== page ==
Monday, June 21, 2004

Drug Firms Rage War Against Seniors

DAVE ZWEIFEL, MADSION CAPITAL TIMES, WI - The Bush administration, doing the bidding of the big drug corporations, wants to make it next to impossible for U.S. citizens to buy their drugs in Canada.

The Food and Drug Administration insists that Americans can't be sure the drugs from Canada are safe, therefore it won't give its OK to state governments, co-ops and others who would like to save about a third of the cost of prescription drugs by going through Canadian pharmaceutical channels.

Canada, who some say has more safeguards over its prescription drug system than the United States has over its, also has cost controls on those drugs, which help account for the lower prices. Plus the efficiencies of its single-payer health care system, which the powers-that-be in the U.S. refuse to acknowledge, contribute to lower consumer costs.

Wisconsin Gov. Jim Doyle and other governors insist that their states could save tens of millions for their taxpayers if they could buy en masse through Canada. The savings to the states would come in state-paid health insurance for their employees, Medicaid coverage and other programs that serve the poor and helpless.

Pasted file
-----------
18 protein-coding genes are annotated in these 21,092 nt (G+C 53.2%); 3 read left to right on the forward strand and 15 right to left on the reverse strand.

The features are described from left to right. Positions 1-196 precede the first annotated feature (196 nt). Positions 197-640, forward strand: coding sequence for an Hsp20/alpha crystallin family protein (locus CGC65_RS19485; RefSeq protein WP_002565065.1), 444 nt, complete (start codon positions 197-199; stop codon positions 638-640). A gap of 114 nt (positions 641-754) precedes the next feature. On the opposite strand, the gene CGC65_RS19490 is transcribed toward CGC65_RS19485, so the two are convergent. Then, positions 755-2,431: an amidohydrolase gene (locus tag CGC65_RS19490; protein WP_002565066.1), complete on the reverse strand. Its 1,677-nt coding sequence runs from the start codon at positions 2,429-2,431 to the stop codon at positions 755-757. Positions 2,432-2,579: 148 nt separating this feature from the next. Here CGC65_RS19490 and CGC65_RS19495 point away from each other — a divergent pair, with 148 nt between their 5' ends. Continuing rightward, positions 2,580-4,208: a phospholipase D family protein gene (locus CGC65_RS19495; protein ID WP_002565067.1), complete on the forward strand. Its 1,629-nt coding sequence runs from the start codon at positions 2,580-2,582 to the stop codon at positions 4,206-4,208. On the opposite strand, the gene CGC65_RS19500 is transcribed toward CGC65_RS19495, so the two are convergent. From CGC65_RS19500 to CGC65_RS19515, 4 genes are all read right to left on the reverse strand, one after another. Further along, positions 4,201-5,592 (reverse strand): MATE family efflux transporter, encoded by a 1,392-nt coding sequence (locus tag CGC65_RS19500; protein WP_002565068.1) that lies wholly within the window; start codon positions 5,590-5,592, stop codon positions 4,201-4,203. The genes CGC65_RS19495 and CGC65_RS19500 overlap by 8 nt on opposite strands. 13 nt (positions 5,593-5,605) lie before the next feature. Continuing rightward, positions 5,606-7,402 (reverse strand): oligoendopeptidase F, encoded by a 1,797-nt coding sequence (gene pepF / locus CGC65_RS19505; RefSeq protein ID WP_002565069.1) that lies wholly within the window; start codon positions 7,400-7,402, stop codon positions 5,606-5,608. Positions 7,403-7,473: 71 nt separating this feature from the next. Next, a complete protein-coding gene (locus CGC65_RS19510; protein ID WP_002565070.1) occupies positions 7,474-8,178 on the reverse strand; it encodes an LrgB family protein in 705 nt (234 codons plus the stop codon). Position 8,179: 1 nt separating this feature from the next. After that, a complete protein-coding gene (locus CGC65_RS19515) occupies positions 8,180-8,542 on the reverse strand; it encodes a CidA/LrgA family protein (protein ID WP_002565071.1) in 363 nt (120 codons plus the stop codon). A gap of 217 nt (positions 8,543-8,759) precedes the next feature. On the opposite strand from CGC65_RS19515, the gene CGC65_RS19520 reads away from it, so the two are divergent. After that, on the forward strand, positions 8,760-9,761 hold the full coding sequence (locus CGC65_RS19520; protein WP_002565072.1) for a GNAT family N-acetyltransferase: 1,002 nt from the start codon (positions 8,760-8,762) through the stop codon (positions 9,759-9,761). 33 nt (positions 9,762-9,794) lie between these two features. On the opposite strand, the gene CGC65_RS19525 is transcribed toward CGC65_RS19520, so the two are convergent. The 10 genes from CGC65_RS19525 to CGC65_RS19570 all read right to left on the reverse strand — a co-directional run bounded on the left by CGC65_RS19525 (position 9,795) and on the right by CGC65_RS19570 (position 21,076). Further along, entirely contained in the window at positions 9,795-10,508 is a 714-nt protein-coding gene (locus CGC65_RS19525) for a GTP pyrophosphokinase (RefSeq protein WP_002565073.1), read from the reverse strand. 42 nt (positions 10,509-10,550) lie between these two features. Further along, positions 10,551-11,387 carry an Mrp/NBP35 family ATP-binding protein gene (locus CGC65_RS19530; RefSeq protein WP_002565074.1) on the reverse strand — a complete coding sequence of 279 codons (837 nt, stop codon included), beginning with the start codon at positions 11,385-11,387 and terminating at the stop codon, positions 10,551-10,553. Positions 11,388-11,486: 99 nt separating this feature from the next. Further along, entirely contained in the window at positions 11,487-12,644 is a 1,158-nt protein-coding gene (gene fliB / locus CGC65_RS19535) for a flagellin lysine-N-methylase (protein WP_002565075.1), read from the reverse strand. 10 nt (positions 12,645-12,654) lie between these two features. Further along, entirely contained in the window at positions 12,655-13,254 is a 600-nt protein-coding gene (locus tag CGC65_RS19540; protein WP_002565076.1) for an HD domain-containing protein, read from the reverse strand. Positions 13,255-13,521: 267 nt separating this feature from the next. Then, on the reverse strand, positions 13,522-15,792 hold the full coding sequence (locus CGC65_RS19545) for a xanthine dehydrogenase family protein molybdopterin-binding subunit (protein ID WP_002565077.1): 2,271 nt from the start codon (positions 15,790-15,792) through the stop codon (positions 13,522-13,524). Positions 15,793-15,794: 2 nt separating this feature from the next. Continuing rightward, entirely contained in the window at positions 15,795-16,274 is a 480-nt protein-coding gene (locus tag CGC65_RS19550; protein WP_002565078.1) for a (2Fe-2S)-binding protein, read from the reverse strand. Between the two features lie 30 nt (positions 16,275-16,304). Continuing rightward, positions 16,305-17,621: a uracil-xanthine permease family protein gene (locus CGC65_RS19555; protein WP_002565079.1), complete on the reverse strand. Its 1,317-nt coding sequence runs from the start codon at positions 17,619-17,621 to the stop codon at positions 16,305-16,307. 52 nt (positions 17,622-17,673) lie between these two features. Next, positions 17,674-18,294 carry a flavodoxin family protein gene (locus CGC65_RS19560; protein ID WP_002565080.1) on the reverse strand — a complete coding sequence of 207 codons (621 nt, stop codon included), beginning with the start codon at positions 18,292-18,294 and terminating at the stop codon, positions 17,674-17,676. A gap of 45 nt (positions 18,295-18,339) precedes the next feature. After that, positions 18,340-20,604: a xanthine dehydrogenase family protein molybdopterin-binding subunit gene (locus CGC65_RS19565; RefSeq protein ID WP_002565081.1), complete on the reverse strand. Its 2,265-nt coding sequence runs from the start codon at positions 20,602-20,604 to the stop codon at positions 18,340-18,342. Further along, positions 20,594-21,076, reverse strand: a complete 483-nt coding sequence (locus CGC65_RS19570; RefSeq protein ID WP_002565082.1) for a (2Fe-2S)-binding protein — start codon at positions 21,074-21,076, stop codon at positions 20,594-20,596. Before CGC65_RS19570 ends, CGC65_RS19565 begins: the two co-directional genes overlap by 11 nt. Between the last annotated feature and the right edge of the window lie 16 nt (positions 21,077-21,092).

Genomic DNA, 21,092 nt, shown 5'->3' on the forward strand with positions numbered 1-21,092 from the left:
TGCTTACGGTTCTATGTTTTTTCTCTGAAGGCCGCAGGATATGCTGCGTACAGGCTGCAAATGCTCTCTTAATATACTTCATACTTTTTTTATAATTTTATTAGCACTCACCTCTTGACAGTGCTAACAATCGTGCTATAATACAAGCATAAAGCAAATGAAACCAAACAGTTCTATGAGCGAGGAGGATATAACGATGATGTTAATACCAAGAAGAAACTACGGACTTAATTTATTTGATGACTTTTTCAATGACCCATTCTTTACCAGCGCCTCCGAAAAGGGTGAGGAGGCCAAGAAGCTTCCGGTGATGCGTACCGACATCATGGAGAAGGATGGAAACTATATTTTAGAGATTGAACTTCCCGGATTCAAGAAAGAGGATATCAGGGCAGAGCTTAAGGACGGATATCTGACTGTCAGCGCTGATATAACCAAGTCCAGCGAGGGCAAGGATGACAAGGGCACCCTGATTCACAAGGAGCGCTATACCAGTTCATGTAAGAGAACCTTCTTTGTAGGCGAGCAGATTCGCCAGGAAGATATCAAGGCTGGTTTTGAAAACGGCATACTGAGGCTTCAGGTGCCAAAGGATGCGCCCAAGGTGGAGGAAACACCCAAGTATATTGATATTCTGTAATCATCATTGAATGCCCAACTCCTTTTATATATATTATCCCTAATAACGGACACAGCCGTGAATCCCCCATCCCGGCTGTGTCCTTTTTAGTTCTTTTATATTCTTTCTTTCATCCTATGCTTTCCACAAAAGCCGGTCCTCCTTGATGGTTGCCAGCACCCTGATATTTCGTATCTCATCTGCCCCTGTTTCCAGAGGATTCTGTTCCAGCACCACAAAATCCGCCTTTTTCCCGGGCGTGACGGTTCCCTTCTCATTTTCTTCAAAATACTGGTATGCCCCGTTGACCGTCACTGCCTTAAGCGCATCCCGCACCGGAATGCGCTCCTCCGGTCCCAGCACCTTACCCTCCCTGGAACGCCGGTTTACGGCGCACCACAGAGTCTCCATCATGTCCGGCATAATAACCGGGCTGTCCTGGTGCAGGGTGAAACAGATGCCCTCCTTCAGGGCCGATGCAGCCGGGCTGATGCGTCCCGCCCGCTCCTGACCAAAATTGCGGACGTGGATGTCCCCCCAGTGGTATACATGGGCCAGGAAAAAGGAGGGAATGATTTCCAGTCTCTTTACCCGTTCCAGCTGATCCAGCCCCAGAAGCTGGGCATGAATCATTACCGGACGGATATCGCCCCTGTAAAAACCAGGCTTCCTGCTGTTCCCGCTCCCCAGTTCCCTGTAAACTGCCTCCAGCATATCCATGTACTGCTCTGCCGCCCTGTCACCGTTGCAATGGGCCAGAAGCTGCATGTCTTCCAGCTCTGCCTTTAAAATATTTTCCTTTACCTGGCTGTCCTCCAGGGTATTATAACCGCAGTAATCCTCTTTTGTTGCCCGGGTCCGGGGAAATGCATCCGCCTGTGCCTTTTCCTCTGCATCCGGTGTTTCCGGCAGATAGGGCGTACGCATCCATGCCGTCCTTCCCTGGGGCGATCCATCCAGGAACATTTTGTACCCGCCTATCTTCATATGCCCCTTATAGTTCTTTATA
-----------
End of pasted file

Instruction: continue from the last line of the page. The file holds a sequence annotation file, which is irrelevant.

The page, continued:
The drug companies are pulling out all stops to prevent this from happening, going so far as to limit the supplies to Canadian distributors. Heavens! We don't want some senior U.S. citizen paying $20 for a prescription when she should be paying $30, now do we?

It's no wonder that Illinois Gov. Rod Blagojevich has issued drug companies a threat of his own. He says that if they do limit drugs to Canada, he'll see to it that their products are taken off the preferred list for Illinois state employees if there is a viable alternative available.

The irony of this saga is captured in the following little ditty that came via e-mail the other day:

"A car company can move its factories to Mexico and claim it's a free market.

"A toy company can outsource to a Chinese subcontractor and claims it's a free market.

"A major bank can incorporate in Bermuda to avoid taxes and claim it's a free market.

"But heaven help the elderly who dare to buy their prescription drugs from a Canadian pharmacy."

For many American conglomerates, these free markets, after all, only go so far.

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